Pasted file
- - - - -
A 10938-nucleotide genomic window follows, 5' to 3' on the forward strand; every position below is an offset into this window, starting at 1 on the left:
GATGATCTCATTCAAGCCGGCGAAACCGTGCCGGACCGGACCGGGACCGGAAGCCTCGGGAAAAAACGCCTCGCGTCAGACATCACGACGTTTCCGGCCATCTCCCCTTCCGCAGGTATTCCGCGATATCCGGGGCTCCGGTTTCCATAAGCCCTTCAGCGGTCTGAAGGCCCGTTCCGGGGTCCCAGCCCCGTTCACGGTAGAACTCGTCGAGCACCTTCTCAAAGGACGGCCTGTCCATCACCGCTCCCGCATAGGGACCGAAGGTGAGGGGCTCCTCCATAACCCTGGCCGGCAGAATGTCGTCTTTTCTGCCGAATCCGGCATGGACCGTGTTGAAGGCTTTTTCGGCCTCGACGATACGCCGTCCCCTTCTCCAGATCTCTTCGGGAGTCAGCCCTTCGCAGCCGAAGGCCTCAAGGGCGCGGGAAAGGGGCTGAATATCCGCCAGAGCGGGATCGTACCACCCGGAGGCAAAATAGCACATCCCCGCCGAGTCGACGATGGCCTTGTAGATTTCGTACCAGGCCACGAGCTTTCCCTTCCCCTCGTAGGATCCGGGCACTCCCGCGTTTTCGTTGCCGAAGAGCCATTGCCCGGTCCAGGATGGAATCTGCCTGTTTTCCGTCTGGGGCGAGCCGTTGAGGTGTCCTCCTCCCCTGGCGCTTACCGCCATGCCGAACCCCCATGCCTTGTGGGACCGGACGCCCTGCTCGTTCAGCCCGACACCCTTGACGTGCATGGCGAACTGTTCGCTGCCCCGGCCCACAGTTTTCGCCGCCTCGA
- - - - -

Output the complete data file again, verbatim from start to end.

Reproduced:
A 10938-nucleotide genomic window follows, 5' to 3' on the forward strand; every position below is an offset into this window, starting at 1 on the left:
GATGATCTCATTCAAGCCGGCGAAACCGTGCCGGACCGGACCGGGACCGGAAGCCTCGGGAAAAAACGCCTCGCGTCAGACATCACGACGTTTCCGGCCATCTCCCCTTCCGCAGGTATTCCGCGATATCCGGGGCTCCGGTTTCCATAAGCCCTTCAGCGGTCTGAAGGCCCGTTCCGGGGTCCCAGCCCCGTTCACGGTAGAACTCGTCGAGCACCTTCTCAAAGGACGGCCTGTCCATCACCGCTCCCGCATAGGGACCGAAGGTGAGGGGCTCCTCCATAACCCTGGCCGGCAGAATGTCGTCTTTTCTGCCGAATCCGGCATGGACCGTGTTGAAGGCTTTTTCGGCCTCGACGATACGCCGTCCCCTTCTCCAGATCTCTTCGGGAGTCAGCCCTTCGCAGCCGAAGGCCTCAAGGGCGCGGGAAAGGGGCTGAATATCCGCCAGAGCGGGATCGTACCACCCGGAGGCAAAATAGCACATCCCCGCCGAGTCGACGATGGCCTTGTAGATTTCGTACCAGGCCACGAGCTTTCCCTTCCCCTCGTAGGATCCGGGCACTCCCGCGTTTTCGTTGCCGAAGAGCCATTGCCCGGTCCAGGATGGAATCTGCCTGTTTTCCGTCTGGGGCGAGCCGTTGAGGTGTCCTCCTCCCCTGGCGCTTACCGCCATGCCGAACCCCCATGCCTTGTGGGACCGGACGCCCTGCTCGTTCAGCCCGACACCCTTGACGTGCATGGCGAACTGTTCGCTGCCCCGGCCCACAGTTTTCGCCGCCTCGA